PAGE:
A new spin on the game: An interview with Tim Miles

By Will Hertzler on June 11th, 2014

It’s no secret that football is king in the state of Nebraska. Rewind to 2012 when the basketball program at the university entered a new era. The team hadn’t reached an NCAA Tournament in 14 years and it was time for a change. Enter Tim Miles, an up-and-coming coach who led the Colorado State University Rams to several upset victories and an NCAA Tournament bid.

Fast-forward to June 2014. In two seasons, Miles has led victories in over half of the team’s games at Nebraska and gained the first NCAA Tournament bid for the Huskers since 1998. Looking toward the future, Miles wants his teams to keep achieving their goal to reach the NCAA Tournament.

“We have a standard,” he said. “We want to be in the NCAA every year. I can’t imagine telling a senior in college, well our goal is to go .500.”

After a successful 2014 season, Miles maintains that the team’s goals and practices have not changed. But outside of team operations there is a new sense of recognition that wasn’t there before.

“Recognition media wise or perception among recruits (has changed),” he said. “Now, we’re more easily approved. There was a time that we’d tell a kid, ‘We’re Nebraska’ and that wasn’t quite sexy enough… Now because we’ve been in the NCAA, we’ve got a nice club coming back and we’ve fared well in the Big Ten, I think there’s a lot of positive vibes across the country.”

Being the head coach of a nationally relevant collegiate basketball team is all about relationships. Miles’ relationships with his players may be key in the redemption of the basketball program.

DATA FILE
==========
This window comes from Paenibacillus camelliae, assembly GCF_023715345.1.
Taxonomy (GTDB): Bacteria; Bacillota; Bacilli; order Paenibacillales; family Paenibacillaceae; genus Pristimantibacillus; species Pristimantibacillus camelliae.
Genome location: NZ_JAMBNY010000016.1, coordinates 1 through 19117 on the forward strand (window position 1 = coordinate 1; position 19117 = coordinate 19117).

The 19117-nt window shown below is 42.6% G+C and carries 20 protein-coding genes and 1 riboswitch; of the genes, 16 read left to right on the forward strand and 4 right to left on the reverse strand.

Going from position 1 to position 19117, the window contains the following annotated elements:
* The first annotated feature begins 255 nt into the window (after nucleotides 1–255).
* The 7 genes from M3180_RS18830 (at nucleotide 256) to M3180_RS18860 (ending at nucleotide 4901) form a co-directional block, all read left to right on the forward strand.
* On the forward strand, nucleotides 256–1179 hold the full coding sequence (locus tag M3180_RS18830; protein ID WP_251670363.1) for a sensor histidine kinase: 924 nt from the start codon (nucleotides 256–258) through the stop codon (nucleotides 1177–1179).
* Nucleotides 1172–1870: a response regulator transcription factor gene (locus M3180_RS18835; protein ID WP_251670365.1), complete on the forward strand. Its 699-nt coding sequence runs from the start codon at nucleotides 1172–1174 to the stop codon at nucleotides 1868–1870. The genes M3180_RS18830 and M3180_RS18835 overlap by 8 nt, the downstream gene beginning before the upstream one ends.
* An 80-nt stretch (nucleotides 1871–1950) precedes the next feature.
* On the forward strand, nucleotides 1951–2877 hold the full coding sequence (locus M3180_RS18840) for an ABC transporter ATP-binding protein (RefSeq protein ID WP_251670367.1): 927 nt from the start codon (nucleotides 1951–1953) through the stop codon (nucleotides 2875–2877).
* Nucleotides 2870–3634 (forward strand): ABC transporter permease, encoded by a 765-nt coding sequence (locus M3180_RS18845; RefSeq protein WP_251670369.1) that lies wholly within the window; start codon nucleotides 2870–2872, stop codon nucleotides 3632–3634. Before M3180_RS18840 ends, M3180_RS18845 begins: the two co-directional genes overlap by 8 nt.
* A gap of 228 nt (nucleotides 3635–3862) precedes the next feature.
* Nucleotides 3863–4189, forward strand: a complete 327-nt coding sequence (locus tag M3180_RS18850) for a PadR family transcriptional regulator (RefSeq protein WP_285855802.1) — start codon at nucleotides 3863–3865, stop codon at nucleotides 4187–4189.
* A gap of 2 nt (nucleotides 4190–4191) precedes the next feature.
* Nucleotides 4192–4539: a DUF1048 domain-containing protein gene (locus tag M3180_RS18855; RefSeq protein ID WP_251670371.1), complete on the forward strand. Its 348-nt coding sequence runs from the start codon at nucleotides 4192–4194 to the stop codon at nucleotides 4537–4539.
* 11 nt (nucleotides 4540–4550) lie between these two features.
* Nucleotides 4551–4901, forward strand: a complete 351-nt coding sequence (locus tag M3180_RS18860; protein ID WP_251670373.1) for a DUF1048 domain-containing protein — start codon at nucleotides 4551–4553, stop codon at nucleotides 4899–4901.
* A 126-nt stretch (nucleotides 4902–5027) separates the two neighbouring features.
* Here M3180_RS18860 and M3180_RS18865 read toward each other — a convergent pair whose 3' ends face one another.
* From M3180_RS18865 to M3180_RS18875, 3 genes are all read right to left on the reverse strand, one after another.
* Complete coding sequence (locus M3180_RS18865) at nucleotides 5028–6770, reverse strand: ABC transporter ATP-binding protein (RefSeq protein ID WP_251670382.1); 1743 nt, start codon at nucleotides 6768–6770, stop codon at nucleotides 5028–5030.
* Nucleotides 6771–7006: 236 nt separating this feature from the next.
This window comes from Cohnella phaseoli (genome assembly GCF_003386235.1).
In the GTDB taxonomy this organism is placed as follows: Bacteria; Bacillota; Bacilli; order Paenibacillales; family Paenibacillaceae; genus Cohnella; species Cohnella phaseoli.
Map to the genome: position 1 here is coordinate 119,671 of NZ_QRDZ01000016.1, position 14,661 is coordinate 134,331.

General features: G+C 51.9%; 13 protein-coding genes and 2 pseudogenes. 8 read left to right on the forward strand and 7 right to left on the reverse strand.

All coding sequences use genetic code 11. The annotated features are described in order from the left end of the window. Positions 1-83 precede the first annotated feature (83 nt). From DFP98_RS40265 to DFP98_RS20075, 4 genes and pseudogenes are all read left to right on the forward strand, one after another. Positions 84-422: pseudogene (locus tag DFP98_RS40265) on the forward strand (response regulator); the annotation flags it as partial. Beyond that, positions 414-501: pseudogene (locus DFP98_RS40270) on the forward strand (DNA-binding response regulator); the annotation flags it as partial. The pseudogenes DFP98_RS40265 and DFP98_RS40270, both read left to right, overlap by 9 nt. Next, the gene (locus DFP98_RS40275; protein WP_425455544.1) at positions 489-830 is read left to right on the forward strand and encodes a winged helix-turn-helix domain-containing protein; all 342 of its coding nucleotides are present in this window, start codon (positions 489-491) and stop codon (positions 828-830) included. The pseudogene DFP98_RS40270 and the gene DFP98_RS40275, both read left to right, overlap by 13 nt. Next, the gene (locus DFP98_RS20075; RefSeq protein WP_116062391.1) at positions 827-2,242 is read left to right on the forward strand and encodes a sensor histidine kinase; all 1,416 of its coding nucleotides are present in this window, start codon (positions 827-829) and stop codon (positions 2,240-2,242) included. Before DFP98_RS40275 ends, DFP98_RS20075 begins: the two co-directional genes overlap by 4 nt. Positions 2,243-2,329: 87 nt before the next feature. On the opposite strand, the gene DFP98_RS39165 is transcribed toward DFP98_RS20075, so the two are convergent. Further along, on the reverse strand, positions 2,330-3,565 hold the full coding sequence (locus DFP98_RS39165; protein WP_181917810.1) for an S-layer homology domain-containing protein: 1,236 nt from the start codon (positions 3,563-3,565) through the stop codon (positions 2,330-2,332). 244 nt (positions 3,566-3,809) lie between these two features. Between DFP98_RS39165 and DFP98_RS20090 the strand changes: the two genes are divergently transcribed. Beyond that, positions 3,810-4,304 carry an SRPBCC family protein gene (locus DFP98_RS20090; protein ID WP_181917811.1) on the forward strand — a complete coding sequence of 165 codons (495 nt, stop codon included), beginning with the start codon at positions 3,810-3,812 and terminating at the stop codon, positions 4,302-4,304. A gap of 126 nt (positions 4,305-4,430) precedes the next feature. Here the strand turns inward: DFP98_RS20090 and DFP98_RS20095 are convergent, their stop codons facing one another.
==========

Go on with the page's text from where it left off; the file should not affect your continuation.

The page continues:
“If there’s a fear to communicate honestly in any relationship, that relationship is ruined,” he said.

If a player isn’t comfortable in a certain role, Miles only asks that he be honest with him. The pressures of starting for a NCAA Division 1 basketball team can be too much to handle despite a player’s immense talents. In which case, Miles says it is important for any issues to be vocalized so they can be dealt with properly.

Most of Miles’ time is spent with his team, so the limited time with his family makes being a good father and husband that much more important to him.

Miles is a new style of coach with a strong social media presence, particularly on Twitter, that allows him to reach more fans than ever before.

“I think if people come to our games one time, they’ll be dying to come back,” Miles said. “It’s just a whole new energy level. It’s really good.”

The Nebraska basketball future under Miles’ guidance is trending upward. Miles took a team that was little brother to Husker football and transformed it into a team the state couldn’t ignore.

SPORTS@DAILYNEBRASKAN.COM

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